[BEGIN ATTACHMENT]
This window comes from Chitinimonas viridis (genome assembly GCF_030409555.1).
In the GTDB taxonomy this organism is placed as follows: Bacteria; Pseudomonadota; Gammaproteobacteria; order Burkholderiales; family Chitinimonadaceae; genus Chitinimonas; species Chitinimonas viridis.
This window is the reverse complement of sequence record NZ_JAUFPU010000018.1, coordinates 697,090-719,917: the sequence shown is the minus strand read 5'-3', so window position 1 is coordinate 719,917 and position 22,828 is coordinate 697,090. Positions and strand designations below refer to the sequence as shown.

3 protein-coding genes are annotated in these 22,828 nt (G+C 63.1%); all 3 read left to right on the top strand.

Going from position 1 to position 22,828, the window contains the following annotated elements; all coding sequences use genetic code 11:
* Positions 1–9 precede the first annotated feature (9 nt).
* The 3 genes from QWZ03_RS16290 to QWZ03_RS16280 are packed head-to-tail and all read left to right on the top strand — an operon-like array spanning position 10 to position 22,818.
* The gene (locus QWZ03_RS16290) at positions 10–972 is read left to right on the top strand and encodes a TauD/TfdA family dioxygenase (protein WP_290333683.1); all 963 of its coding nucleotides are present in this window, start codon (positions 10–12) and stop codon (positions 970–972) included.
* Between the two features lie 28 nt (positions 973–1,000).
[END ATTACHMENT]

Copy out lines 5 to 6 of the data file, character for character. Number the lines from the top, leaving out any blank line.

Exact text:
Going from position 1 to position 22,828, the window contains the following annotated elements; all coding sequences use genetic code 11:
* Positions 1–9 precede the first annotated feature (9 nt).